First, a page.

Who pays for this research? The U.S. Other countries around the world have placed "caps" on how much pharmaceutical companies can charge for their drugs. Pharmaceutical companies go along with this, because they still profit a bit at these capped rates. But we don't have these caps in the U.S., so we end up paying stunning rates for the drugs, because the world isn't helping pay for the research.

    I'd like to see the pharmaceutical companies charge those in the U.S. the same amount as they charge everyone else. Their profits might take a hit, but then they could develop more efficient research strategies.

  • J-TX Allen, TX
    July 25, 2011 11:30 a.m.

    There is such a thing as obscene profits.

    The big drug companies recoup their investment in a new drug in the first 5 years, yet they continue to gouge the public for 10-13 years longer, making as much money as they can while people who cannot afford their drugs suffer and perish. This is a great example of obscene profits.

    So glad you could afford the Pfizer stock. Some of us were spending that money on insurance premiums that rose 25% and drug copays that went up 20% a year.

    Oil companies make the same argument: "We incur the cost, we should reap the rewards." Another example of obscene profits. They maximize their profits at a huge cost to society. There is another term for this: filthy lucre.

  • Moderate Salt Lake City, UT
    July 25, 2011 10:28 a.m.

    The pursuit of profits may kill us.

    Dichloroacetic Acid (DCA) is a drug which showed promise in treating cancer. You'd think "A company could make serious money with that!", but the drug is made up of common ingredients that cannot be patented, so the big drug companies are not pursuing it. The drug can be produced at the same cost as aspirin.

    Imagine that. A cure for cancer not pursued because it can't make money.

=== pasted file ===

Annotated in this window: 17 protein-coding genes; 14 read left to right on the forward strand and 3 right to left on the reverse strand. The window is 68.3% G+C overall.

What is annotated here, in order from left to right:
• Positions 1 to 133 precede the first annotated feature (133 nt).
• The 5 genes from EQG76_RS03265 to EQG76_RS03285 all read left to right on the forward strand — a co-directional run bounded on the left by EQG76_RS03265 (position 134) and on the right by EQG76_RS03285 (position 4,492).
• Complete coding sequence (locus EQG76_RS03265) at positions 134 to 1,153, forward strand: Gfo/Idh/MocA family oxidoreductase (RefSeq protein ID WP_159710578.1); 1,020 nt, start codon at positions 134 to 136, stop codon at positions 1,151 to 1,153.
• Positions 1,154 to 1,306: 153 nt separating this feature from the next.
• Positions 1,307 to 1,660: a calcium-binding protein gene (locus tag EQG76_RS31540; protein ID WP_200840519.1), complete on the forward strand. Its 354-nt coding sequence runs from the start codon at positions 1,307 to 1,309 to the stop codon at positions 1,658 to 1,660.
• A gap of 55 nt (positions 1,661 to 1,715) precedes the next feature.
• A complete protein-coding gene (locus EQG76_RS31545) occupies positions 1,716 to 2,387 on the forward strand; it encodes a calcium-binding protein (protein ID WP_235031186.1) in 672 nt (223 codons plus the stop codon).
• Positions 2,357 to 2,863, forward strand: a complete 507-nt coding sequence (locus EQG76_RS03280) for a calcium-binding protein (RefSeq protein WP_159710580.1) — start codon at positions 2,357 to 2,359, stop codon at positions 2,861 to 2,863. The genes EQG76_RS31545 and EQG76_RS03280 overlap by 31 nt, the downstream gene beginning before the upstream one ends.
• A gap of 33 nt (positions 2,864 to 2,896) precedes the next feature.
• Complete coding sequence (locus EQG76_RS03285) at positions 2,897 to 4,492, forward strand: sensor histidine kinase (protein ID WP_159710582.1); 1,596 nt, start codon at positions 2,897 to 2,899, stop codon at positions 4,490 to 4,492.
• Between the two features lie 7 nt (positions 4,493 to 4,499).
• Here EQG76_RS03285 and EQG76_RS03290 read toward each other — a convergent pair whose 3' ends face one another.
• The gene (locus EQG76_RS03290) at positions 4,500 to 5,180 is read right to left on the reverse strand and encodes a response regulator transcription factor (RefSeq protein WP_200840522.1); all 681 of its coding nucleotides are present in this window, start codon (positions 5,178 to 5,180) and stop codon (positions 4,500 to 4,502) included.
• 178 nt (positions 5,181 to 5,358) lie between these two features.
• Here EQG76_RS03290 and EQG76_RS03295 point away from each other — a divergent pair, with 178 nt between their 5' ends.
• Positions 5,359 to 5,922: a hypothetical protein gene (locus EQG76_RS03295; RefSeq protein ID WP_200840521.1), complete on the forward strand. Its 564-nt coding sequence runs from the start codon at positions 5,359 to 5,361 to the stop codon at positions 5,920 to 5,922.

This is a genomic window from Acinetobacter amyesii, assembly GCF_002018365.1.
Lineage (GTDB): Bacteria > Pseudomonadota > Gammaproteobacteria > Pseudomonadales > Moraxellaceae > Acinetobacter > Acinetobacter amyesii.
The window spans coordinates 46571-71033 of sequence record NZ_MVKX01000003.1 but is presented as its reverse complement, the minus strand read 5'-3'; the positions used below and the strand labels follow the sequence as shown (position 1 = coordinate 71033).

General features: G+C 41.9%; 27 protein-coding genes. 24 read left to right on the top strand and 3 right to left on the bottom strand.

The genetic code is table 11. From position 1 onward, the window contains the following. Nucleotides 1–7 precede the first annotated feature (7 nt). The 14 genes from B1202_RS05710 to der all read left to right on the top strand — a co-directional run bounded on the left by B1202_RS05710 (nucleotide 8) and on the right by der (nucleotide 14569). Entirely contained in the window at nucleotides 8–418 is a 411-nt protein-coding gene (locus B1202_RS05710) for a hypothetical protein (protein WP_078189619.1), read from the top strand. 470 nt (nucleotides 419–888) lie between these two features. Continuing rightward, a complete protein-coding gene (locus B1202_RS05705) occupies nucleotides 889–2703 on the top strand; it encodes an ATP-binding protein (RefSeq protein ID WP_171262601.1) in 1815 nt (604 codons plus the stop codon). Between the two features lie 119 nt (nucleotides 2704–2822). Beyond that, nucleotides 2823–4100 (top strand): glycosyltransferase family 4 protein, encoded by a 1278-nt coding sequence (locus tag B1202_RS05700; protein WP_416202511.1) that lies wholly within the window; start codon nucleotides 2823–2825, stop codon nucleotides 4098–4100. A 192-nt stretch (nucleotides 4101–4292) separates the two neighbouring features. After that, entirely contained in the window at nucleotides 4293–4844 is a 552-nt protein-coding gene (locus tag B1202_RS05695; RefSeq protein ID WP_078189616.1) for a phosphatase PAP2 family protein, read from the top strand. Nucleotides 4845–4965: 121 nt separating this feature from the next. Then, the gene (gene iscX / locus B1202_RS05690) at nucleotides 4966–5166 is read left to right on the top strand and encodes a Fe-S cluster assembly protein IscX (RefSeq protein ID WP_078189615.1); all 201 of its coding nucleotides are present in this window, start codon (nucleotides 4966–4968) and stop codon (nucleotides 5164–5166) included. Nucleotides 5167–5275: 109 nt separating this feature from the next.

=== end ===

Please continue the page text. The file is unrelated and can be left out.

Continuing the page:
Long story short, a drug must go through clinical trials, so a town in Canada held a fund raiser to pay for the trials. Tests continue today.

  • Full-on double rainbow Bluffdale, UT
    July 25, 2011 10:09 a.m.

    Yeah, I'm not too concerned about what brand name drug makers are going to do about profits with drug patents expiring. I am very excited about the savings people are going to see. This is awesome news for everyone especially the uninsured, people with high co-pay brands, medicare patients in the "donut hole," people with high deductible plans, etc.

    Parasites Mr. Mountainman? I certainly could make that same argument about brand name drug makers. Sure, brand name drug makers gouge people until patents expire and make a killing, then lets get some competition to drive prices down so people can afford their meds. Are you suggeting that brand name drug makers aren't making enough money? Are you suggesting competition isn't a good thing?

  • Orem Parent Orem, UT
    July 25, 2011 9:31 a.m.

    Mountanman is right on the money. The short sighted consumers thing everything should just be the price of the generics. The companies have to pay scientists, researchers, lawyers etc. Then once that is finally done they only have a short amount of time to make it pay off.

    When I starting worrying about drug costs I invested in Pfizer stock. It has split 3 times and increased in value 400%. Not to mention the great dividends we get from it each quarter. Pfizer has some of the top selling medications on the market but will take a hit when many of their biggest patents expire. I'm not worried though. They have a great research team and will continue to make the medications that improve our lives.